Inside the US Army's 'Stinger Dome,' scoring a kill with the weapons Ukraine got to shoot down Russian helicopters is harder than it looks

  • Business Insider recently traveled to Fort Sill, home to the US Army's Air Defense Artillery School.

  • Our reporter got to train on two short-range air-defense systems: the Avenger and the Stinger.

  • Taking out simulated enemy helicopters proved to be surprisingly difficult.

The US military has air and missile defenses that can shoot down threats from beyond our atmosphere down to just a few feet off the ground.

I recently tried my hand at eliminating hostile aircraft with two short-range systems — the Avenger and Stinger — during a visit earlier this month to Fort Sill, Oklahoma, home to the US Army's Air Defense Artillery School where soldiers train on air- and missile-defense systems.

My training on the Avenger and Stinger involved practicing with two different types of simulators, and while they felt pretty realistic, I found one to be a lot more immersive than the other. They were also both a lot more difficult than they looked at first glance. In fact, it felt a bit like playing a video game on expert mode.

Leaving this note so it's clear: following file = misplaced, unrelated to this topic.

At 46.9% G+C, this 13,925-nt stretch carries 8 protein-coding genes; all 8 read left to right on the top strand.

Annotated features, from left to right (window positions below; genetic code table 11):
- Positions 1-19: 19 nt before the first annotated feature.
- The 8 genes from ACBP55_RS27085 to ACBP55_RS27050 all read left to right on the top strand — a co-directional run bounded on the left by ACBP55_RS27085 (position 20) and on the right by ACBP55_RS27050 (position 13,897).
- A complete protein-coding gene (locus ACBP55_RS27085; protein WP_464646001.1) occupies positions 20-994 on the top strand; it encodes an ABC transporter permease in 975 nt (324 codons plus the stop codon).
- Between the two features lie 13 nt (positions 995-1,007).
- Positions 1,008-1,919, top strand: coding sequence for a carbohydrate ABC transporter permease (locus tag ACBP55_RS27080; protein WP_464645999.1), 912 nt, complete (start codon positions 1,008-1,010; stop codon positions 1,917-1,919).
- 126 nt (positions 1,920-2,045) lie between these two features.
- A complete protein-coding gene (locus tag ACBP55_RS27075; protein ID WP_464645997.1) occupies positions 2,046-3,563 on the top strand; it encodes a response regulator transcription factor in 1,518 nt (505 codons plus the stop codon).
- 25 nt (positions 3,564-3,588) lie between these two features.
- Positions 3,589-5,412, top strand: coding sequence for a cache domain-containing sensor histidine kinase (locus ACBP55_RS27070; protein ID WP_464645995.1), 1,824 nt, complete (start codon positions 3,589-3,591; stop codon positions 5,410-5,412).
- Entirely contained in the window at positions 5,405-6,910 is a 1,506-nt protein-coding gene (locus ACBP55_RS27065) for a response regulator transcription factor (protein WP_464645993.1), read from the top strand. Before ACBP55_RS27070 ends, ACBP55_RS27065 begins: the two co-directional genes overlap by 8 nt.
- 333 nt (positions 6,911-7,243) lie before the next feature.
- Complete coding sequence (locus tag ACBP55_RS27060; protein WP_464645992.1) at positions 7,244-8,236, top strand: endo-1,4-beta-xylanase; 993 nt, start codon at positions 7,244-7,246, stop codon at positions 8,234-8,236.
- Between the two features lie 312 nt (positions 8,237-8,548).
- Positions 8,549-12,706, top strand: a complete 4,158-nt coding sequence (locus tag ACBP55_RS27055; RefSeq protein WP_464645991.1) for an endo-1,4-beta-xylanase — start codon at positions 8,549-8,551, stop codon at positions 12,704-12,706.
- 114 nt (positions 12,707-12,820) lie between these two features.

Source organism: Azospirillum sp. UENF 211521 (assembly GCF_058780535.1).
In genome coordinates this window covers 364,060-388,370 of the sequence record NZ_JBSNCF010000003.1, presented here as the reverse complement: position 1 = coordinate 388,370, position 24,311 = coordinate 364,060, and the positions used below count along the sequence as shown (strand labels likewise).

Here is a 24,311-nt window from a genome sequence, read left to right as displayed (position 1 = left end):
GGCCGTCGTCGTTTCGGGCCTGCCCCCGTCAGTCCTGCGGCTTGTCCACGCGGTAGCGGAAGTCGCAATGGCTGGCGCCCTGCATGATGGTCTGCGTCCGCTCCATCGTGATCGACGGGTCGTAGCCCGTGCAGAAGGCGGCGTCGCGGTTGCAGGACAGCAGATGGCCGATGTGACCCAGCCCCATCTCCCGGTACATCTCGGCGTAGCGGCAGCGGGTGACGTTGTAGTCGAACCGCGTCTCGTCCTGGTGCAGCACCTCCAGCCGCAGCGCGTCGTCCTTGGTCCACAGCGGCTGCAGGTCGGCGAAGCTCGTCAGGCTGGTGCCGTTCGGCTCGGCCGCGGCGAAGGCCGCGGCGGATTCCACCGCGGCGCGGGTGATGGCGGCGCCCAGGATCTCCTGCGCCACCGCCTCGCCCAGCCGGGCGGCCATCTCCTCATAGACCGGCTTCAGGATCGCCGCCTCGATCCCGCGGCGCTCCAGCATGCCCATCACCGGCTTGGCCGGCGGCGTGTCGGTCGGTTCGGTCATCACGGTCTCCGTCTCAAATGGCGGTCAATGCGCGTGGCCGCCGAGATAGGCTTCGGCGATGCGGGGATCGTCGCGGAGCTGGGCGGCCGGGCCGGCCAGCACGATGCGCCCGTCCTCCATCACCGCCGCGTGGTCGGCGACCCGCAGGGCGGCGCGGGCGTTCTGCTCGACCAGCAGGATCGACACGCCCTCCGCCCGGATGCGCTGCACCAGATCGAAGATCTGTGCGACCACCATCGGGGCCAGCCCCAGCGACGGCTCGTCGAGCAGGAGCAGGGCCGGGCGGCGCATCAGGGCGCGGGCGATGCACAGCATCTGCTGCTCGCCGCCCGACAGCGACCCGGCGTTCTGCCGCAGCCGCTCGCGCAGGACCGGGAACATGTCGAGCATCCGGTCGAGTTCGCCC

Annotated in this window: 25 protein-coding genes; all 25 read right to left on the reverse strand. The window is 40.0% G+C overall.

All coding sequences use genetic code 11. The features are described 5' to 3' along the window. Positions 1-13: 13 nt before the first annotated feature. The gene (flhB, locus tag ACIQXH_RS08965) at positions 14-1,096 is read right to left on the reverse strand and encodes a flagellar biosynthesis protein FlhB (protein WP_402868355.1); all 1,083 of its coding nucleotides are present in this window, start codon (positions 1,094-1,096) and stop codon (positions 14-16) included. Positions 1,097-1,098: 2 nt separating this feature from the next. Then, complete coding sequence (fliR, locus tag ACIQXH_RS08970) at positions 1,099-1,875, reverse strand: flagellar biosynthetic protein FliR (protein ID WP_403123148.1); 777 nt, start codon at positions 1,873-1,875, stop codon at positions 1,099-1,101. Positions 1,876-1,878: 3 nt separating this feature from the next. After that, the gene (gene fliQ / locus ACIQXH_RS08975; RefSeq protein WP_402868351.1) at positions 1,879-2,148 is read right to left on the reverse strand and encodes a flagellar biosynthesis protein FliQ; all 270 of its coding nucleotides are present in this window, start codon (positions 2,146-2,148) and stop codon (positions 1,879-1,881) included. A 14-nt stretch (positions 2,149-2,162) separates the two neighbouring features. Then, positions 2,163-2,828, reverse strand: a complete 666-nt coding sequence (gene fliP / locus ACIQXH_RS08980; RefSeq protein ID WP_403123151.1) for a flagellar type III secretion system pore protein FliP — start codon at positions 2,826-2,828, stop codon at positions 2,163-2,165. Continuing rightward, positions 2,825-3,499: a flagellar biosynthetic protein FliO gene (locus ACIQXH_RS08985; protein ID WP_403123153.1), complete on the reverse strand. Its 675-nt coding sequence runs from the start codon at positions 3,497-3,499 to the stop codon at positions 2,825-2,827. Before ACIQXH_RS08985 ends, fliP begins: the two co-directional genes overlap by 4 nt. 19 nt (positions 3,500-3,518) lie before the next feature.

The US military has used the short-range Avenger for decades to provide valuable protection on the go. It's essentially a High Mobility Multipurpose Wheeled Vehicle, or Humvee, equipped with a .50 caliber machine gun and Stinger missiles.

Avenger air defense Stinger missile
An Avenger fires a Stinger missile during a NATO live-fire exercise in Crete in November 2017.US Army/Sgt. 1st Class Jason Epperson

The vehicle, which is outfitted with a turret that can rotate a full 360 degrees, can engage relatively low-flying targets like cruise missiles, drones, fixed-wing aircraft, and helicopters from both stationary and moving positions.

To train on how to engage enemy forces with the Avenger, soldiers at Fort Sill practice with a simulator called the Institutional Conduct of Fire Trainer, or ICOFT, which provides computer-generated battlefield scenarios where short-range air defense would be needed.

An Avenger weapon system parked at Fort Sill.
An Avenger weapon system parked at Fort Sill.Jake Epstein/Business Insider

This activity takes place in room that has more than a dozen little wall-in cubicles, each with their own simulator intended to mimic the Avenger's fire control system.

I picked my cubicle and sat down, ready to tackle some enemy aircraft, and an instructor selected my course; I was tasked with protecting a convoy from aerial threats in Iraq.

The first thing I did was scan the sky on my screen for aircraft. Once I spotted one, I identified whether it was a friend or foe, and after confirming it was hostile, I fired off Stinger missiles and the machine gun to try and knock it out of the sky.

I was unsuccessful. I found it challenging to maneuver the control stick and quickly reorient by point of view to get the aircraft in range.

Cubicles at the Avenger training.
Avenger training involves a simulator called the Institutional Conduct of Fire Trainer.Jake Epstein/Business Insider